3. Drive your sales through better CRM
In theory, the more information you have on your customers, the easier it is to strengthen your relationship with them, and the more sustainable and profitable your business becomes.
Technology has an outsized role in collecting, storing, and analysing consumer data, the foundation of which is customer relationship management (CRM) software. For years, small businesses have ghosted the idea of implementing a CRM system because of the perceived cost involved. Many would do well to reassess this belief as affordability has improved markedly.
The key benefits of a CRM system include:
- Identify and prioritise your most important customers. This is a nod to the powerful 80/20 rule.
- Improve accountability within your sales team by monitoring their progress and performance in real-time.
- Reduce the resources and time needed to produce sales reports as most CRM software solutions offer automated reporting.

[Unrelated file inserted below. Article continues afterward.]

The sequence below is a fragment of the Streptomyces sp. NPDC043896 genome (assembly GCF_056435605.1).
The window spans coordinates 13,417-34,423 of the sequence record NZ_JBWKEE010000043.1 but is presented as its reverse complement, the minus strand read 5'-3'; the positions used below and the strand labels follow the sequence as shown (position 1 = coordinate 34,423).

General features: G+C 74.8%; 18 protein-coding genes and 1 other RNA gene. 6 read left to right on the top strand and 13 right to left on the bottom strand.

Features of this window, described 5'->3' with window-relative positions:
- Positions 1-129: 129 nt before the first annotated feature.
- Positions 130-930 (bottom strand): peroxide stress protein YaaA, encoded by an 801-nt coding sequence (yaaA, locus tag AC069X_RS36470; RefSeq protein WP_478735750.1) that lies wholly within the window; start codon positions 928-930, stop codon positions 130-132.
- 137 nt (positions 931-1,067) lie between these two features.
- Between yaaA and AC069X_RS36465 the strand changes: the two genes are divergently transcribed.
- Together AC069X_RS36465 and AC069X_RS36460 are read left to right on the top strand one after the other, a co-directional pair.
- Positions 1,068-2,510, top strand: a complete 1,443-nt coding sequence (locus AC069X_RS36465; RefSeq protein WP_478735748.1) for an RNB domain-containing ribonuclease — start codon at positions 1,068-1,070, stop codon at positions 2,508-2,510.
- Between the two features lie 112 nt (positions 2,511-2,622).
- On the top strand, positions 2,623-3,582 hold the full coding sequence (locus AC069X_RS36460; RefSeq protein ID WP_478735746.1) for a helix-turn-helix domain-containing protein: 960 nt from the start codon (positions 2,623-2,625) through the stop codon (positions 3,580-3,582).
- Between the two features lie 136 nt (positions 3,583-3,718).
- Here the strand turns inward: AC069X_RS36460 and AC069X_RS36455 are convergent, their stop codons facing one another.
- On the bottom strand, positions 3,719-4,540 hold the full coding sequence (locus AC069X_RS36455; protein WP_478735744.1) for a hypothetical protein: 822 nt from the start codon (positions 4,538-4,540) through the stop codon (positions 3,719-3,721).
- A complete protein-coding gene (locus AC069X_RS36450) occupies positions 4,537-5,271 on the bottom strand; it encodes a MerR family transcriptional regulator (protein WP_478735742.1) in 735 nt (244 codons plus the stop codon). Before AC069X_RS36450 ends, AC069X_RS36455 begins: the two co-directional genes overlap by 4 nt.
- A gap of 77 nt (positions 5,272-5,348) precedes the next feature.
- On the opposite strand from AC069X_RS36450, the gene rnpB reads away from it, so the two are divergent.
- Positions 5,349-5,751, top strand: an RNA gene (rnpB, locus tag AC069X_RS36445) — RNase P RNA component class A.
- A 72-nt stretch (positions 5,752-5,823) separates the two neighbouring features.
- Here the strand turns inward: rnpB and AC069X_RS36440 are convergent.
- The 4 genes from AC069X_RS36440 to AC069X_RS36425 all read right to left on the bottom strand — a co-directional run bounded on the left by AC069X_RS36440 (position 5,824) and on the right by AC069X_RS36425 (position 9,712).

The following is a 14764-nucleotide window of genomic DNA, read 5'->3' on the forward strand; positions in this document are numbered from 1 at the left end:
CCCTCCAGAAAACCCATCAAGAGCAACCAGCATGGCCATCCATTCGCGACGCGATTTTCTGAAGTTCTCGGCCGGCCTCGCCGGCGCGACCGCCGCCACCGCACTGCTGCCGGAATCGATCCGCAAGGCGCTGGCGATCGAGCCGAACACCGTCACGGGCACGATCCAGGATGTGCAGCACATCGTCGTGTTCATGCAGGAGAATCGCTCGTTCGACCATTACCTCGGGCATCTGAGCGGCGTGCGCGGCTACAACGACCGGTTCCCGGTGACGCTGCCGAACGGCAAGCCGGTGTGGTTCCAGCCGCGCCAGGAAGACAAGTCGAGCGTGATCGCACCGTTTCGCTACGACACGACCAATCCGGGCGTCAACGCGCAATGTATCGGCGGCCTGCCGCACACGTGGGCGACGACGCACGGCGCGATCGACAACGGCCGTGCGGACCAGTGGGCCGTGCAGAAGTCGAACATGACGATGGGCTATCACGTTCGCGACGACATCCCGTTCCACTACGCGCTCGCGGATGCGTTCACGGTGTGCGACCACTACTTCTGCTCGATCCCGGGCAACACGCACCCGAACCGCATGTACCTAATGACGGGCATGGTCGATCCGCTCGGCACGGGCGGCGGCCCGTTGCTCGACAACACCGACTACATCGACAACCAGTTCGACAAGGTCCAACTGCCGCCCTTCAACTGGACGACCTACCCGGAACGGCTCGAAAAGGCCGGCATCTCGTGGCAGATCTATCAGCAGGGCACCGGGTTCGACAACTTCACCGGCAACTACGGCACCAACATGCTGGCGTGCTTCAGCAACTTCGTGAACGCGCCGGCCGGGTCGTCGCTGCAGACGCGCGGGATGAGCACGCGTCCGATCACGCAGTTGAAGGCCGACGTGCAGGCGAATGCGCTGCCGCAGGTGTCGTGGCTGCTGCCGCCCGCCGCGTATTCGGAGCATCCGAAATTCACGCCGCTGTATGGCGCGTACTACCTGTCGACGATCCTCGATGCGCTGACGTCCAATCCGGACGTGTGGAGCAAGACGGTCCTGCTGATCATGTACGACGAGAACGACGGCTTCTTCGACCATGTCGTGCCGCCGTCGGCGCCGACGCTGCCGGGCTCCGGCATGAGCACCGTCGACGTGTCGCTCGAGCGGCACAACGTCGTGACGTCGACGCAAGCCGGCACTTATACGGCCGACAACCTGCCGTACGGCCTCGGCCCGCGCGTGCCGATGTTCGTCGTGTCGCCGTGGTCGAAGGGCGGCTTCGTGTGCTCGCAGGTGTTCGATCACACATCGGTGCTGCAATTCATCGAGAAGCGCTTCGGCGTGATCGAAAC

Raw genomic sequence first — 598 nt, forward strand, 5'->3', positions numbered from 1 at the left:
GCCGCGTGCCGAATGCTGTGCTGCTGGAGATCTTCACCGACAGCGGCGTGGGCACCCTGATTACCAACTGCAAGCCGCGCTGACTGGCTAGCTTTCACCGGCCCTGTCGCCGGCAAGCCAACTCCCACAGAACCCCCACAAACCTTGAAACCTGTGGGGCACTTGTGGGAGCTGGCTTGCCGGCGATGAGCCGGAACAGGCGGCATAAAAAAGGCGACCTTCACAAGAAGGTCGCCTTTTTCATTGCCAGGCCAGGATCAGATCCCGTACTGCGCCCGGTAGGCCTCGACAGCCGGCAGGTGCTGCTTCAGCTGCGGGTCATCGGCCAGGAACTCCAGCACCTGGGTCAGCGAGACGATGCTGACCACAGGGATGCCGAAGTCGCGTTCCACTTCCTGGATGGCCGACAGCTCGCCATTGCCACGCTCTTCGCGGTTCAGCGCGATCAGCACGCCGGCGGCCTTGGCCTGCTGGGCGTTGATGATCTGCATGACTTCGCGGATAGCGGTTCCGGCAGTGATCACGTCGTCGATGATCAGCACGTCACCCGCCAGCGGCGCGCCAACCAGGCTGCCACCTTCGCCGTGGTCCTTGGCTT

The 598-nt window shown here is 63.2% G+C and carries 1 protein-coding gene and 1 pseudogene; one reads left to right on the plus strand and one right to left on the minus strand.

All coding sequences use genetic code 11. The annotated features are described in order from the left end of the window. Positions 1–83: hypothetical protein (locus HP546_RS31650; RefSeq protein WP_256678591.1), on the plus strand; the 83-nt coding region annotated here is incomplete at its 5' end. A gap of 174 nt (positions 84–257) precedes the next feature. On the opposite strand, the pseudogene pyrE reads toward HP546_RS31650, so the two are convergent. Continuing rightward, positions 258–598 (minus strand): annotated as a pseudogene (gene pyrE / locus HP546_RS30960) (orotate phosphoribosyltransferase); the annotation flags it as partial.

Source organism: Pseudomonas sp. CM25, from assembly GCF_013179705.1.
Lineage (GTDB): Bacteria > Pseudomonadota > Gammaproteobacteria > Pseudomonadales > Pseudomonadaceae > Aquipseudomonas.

- Democratise customer interaction records to ensure continuity and transparency around the customer experience.
- Track project and/or customer profitability to identify inefficiencies and improve the accuracy of cash flow forecasting.
- Stay compliant with regulatory requirements, like POPIA, through built-in checks and balances in your CRM system.
The Sage survey found that there has been an overall increase in the number of small businesses that consider their operations to be ‘very digitised’.
This shouldn’t be surprising; there are clear cost efficiencies to be gained through technology and moving to take advantage of them is critical if resilience is the goal.
But perhaps more powerfully, tech can help to create strong bonds between businesses and their customers by fostering connection on a much deeper level than was previously possible. The digital tools on offer across the customer service, sales, and marketing and advertising functions are a boon for business, through the good times and bad.
White paper: small businesses and accountants are ready to try again
We surveyed 1,947 South African small businesses – the majority of which offer accounting and bookkeeping services – to find out how they’re coping in the new world of work. We were curious to know what they’re doing to strengthen their defences against the next disruption and how optimistic they are about the future – and we were pleasantly surprised.